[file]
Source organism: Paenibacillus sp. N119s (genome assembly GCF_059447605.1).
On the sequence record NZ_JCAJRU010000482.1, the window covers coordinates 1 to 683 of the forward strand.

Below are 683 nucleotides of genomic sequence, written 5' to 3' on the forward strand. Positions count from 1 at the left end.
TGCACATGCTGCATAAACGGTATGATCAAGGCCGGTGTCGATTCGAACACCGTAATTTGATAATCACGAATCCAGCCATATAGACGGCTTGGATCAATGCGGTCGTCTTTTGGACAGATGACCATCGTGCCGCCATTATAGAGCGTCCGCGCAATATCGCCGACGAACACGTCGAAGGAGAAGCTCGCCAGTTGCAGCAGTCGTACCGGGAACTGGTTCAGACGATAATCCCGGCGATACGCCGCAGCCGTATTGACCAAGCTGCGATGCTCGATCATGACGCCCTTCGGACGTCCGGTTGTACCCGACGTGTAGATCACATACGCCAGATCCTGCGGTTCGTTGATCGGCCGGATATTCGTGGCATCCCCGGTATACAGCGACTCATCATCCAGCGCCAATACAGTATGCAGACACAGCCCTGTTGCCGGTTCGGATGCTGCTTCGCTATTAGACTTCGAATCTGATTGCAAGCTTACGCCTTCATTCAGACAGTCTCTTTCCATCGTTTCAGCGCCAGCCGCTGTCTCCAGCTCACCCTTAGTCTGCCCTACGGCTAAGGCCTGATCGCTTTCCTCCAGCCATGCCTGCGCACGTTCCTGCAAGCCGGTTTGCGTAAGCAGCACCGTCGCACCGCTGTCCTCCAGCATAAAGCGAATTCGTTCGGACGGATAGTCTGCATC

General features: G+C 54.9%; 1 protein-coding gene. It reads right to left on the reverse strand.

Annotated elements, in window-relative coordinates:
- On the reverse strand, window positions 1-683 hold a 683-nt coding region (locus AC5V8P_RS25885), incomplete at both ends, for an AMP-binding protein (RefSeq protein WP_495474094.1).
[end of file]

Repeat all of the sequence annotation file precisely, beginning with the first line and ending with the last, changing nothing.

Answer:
Source organism: Paenibacillus sp. N119s (genome assembly GCF_059447605.1).
On the sequence record NZ_JCAJRU010000482.1, the window covers coordinates 1 to 683 of the forward strand.

Below are 683 nucleotides of genomic sequence, written 5' to 3' on the forward strand. Positions count from 1 at the left end.
TGCACATGCTGCATAAACGGTATGATCAAGGCCGGTGTCGATTCGAACACCGTAATTTGATAATCACGAATCCAGCCATATAGACGGCTTGGATCAATGCGGTCGTCTTTTGGACAGATGACCATCGTGCCGCCATTATAGAGCGTCCGCGCAATATCGCCGACGAACACGTCGAAGGAGAAGCTCGCCAGTTGCAGCAGTCGTACCGGGAACTGGTTCAGACGATAATCCCGGCGATACGCCGCAGCCGTATTGACCAAGCTGCGATGCTCGATCATGACGCCCTTCGGACGTCCGGTTGTACCCGACGTGTAGATCACATACGCCAGATCCTGCGGTTCGTTGATCGGCCGGATATTCGTGGCATCCCCGGTATACAGCGACTCATCATCCAGCGCCAATACAGTATGCAGACACAGCCCTGTTGCCGGTTCGGATGCTGCTTCGCTATTAGACTTCGAATCTGATTGCAAGCTTACGCCTTCATTCAGACAGTCTCTTTCCATCGTTTCAGCGCCAGCCGCTGTCTCCAGCTCACCCTTAGTCTGCCCTACGGCTAAGGCCTGATCGCTTTCCTCCAGCCATGCCTGCGCACGTTCCTGCAAGCCGGTTTGCGTAAGCAGCACCGTCGCACCGCTGTCCTCCAGCATAAAGCGAATTCGTTCGGACGGATAGTCTGCATC

General features: G+C 54.9%; 1 protein-coding gene. It reads right to left on the reverse strand.

Annotated elements, in window-relative coordinates:
- On the reverse strand, window positions 1-683 hold a 683-nt coding region (locus AC5V8P_RS25885), incomplete at both ends, for an AMP-binding protein (RefSeq protein WP_495474094.1).